7. Textile as Scaffold#
This week has been amazing! We focused on two different topic: crystallization and molding.
I got inspired by Damien Hirst’s exibition “Treasures from the Wreck of the Unbelievable”. I wanted to create a mold for a bag as if the mold would had been shaped by being in the see for many years. On the other hand I wanted something very simple and basic shaped as the bags by Benedetta Bruzziches
Crystallization is a method for transforming a solution into a solid, where a supersaturated solution nucleates the solute by a chemical equilibrium controlled process.A crystal or crystalline solid is a solid material whose constituents (such as atoms, molecules, or ions) are arranged in a highly ordered microscopic structure, forming a crystal lattice that extends in all directions.In addition, macroscopic single crystals are usually identifiable by their geometrical shape, consisting of flat faces with specific, characteristic orientations.
It’s possible to create different kind of crystalls from different recepies, we tryed with epson salt and allum.
Cecilia suggest us to use no recepies and just continue adding epson salt/allum until the solution (water+mineral) is saturated (it means the solution is containing the maximum concentration of a solute dissolved in the solvent. The additional solute will not dissolve in a saturated solution.). Is it possible to add color(the one the works best are food color)to the solution to create colorated crystal.
Since the crystallization will start as soon as the solution will be cooler, immerge the textile or the thread while the solution it’s still hot; different solution have different time of crystallization.
We consider a composite to be a material consisting of two or more distinct phases, bonded together. One of the assigments of the week was creating a textile composite. It was possible to use Bioplastics or Epoxy(a textile hardener) and every textile we wanted. It was possible to use the laser cutter, 3D printer, CNC milling or make molding’s container manually.The milling machine, like laser cut, is a subtractive machine, otherwise the 3d printer which is of additive type. Since I’m pretty confindent wiht the laser cut I’ve choosen to use the CNC Millign Machine.
CNC Milling Machine#
Milling is the machining process of using rotary cutters to remove material from a workpiece. Computer numerical controlled milling machine are called CNC Machine. The cutter in a milling machine is able to move along multiple axes: X and Y designate horizontal movement of the work-piece (forward-and-back and side-to-side on a flat plane), Z represents vertical, or up-and-down movement and can create a variety of shapes, slots and holes.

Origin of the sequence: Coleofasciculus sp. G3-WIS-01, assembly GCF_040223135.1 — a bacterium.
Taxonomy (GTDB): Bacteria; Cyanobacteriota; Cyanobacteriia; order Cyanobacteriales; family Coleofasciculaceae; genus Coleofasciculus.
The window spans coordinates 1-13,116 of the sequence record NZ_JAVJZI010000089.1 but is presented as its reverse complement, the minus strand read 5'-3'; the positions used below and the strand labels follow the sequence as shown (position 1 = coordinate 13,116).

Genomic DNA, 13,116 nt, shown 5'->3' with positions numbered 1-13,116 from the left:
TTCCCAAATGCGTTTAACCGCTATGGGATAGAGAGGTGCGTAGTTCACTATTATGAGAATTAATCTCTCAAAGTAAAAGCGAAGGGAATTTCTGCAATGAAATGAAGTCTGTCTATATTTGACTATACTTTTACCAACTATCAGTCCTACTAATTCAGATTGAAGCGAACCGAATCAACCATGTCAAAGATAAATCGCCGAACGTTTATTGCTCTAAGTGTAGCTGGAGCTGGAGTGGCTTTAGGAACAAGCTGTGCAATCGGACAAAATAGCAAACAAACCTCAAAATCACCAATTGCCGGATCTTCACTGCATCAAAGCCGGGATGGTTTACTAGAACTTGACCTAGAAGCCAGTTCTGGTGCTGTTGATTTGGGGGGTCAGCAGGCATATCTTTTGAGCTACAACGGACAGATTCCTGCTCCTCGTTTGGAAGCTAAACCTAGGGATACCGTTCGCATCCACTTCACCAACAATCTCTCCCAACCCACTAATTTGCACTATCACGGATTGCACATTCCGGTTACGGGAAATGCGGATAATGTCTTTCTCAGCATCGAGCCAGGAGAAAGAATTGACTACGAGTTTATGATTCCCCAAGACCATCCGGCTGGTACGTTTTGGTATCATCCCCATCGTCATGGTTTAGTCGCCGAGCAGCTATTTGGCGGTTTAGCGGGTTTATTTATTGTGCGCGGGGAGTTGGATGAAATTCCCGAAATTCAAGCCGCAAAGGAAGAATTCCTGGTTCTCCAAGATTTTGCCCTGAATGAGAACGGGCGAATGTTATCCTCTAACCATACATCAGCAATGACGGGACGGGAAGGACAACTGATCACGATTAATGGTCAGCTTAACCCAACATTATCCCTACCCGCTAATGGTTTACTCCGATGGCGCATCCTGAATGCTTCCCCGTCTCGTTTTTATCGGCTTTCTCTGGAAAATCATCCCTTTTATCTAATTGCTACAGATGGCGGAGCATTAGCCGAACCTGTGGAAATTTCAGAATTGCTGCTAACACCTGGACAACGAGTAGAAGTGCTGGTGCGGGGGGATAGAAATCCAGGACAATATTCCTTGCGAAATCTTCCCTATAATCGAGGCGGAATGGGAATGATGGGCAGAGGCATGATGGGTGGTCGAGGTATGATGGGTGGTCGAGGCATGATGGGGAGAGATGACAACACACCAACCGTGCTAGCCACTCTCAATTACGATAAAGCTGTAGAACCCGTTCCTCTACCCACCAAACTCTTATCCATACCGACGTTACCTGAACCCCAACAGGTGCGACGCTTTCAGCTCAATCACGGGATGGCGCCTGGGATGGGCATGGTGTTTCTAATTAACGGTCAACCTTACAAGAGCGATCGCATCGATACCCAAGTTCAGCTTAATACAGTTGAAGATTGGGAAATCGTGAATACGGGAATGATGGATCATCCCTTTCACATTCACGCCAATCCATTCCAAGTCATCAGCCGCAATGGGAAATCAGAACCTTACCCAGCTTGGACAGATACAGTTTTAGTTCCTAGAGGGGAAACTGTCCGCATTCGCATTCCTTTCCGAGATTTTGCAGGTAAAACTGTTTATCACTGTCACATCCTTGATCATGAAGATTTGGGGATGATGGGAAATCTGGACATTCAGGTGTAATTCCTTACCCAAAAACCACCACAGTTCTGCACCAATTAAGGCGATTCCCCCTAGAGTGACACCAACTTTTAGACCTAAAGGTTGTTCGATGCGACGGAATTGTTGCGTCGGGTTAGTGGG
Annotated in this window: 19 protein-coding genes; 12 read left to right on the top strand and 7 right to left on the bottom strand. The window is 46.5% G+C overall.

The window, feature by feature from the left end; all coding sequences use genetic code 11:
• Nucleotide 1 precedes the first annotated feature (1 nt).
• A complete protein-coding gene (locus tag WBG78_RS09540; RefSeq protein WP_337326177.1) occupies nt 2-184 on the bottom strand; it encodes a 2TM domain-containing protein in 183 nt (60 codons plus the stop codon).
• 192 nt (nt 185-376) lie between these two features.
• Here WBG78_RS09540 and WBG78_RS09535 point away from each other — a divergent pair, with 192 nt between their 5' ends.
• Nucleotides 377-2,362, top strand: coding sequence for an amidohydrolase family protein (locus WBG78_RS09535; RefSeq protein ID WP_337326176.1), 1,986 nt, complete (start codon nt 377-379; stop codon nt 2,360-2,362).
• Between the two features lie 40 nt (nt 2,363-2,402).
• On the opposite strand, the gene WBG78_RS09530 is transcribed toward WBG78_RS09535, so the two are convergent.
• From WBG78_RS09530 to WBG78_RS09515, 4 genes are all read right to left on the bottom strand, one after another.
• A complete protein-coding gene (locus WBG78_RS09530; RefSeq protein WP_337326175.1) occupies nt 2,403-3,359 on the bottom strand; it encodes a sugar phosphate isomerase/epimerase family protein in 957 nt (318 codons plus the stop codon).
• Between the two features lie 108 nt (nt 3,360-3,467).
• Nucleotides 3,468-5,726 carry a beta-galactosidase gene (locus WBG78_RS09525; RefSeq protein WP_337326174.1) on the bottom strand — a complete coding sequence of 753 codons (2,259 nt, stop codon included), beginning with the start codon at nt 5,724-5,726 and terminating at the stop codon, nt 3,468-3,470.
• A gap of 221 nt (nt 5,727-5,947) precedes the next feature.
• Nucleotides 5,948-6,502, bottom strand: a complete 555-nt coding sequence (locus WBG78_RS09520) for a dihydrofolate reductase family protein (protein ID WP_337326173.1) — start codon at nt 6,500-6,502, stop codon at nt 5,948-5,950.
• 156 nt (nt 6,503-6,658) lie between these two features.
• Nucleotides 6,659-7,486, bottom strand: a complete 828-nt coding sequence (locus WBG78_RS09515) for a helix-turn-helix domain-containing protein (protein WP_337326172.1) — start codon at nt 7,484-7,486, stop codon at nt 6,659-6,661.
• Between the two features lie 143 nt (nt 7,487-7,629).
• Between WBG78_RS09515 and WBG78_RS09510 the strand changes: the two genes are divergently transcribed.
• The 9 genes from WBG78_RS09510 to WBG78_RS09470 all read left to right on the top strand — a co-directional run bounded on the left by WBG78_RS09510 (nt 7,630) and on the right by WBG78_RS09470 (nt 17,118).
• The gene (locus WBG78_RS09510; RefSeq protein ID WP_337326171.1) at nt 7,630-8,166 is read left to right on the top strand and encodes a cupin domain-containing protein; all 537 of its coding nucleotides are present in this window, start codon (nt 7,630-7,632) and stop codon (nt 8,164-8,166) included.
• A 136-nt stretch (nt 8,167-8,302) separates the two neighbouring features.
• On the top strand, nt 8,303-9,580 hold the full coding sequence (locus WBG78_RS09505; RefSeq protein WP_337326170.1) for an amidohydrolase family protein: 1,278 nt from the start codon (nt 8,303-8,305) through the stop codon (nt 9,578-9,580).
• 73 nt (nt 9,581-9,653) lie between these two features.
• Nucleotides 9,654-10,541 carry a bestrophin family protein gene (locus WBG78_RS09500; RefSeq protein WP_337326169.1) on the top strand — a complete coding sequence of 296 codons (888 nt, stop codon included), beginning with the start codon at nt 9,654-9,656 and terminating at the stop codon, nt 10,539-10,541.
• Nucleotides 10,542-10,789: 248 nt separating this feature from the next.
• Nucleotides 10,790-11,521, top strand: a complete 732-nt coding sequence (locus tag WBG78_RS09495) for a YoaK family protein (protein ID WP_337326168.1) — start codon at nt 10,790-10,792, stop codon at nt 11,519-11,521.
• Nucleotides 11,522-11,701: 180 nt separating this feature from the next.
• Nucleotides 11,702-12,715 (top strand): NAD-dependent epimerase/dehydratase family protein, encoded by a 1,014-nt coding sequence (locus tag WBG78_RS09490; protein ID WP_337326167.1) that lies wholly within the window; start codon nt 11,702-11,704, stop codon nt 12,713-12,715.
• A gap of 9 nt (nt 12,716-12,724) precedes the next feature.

Step by Step Manual for the Milling Machine @ Waag#
Teresa has made a wonderful documentation that has been my manual reference when I milled. * Working area: 2440 x 1220mm | 96” x 48” * Maximum Part Size: 2440 x 1220 x 150mm * Software used: Partworks 2D & 3D * Acceptable file formats: DXF, STL * You can cut and carve: wood, plastic, styrofoam and many more * You can not cut: metal
The Software(part one): Partworks 2D/3D#
- Partworks (if you want to mill a 2D object) or Partworks 3D (if you want to mill a 2,5D object);
- Load file in Partworks;
- Step 1: top surface > model size (adjust or not) > APPLY > next;
- Step 2: Material size + margins > put in the exact measurements of the material you are using for the milling (we use polystyrene foam) > software shows preview > adjust > ENTER;
- Set Z zero by setting it to the material > APPLY >next;
- Step 3: set the roughing tool path. This will roughly cut out the shape;
- We use a 5 mm mill end (the ‘drill’ that does the milling) > SELECT > pop-up window Put in the parameters for pass depth (how deep), stepover (overlap), speed (spindle per minute), feed (speed of movement on x y z axis), plunge (depth downwards);
- We set our perimeters to pass 5 mm, stepover 2,5 50%, spindle 12000, feed 120, plunge 25, path parameters: rapid clearance path 1 mm, machine allowance 0,5 mm (here you could tweak a negative+positive model to leave a few mm gab for the fabric you want to mold by setting a an extra +mm or –mm), milling strategy > top to down, Y from X, etc., we choose 3-D raster > calculate. Try different strategies to see if the milling goes faster > APPLY > next;
- Step 4: set the finishing tool path > choose 5 mm end mill We use the same settings as the rough tool path, but lower the feed to 100 and increase the stepover/overlap to 0,6 to get a neater result > calculate > try different strategies to speed up the milling > APPLY > next;
- Step 5: cut out tool path, either a silhouette or pulp > next;
- Step 6: preview milling > reset former steps if needed;
- Step 7: save G-code to shopbot (.sbp) > use one file when settings for rough and finishing tool path are (more or less) equal, otherwise save as two different files, one for roughing and one for finishing;
- Save changes > yes > save;
- Work step by step and double-check
- Put double-sided sticky tape on the bottom of the polystyrene foam in different directions, so that it covers the entire bottom, and stick it firmly on the milling bed > some materials need an extra wooden bed that you can screw on the milling bed with ‘woodies’ (special screws);
- Better use an end mill (flat) and not a ball mill;
- Step 1: Start the machine with the red switch on the side (you cannot upload the software otherwise);
- Step 2: Open Shopbot on the computer. The green dots indicate the end stop of the machine;
- Step 3: Command K in yellow box – now you can control the nosel to move for calibration;
- Step 4: Put a 5 mm end mill in the nosel > pull down the plastic cap with wing knot > use tools to remove the nosel collar > remove the spin wheel and put in the right size end mill with the right size spin wheel > push them back into the collar > use tools to firmly attach the collar back to the nosel;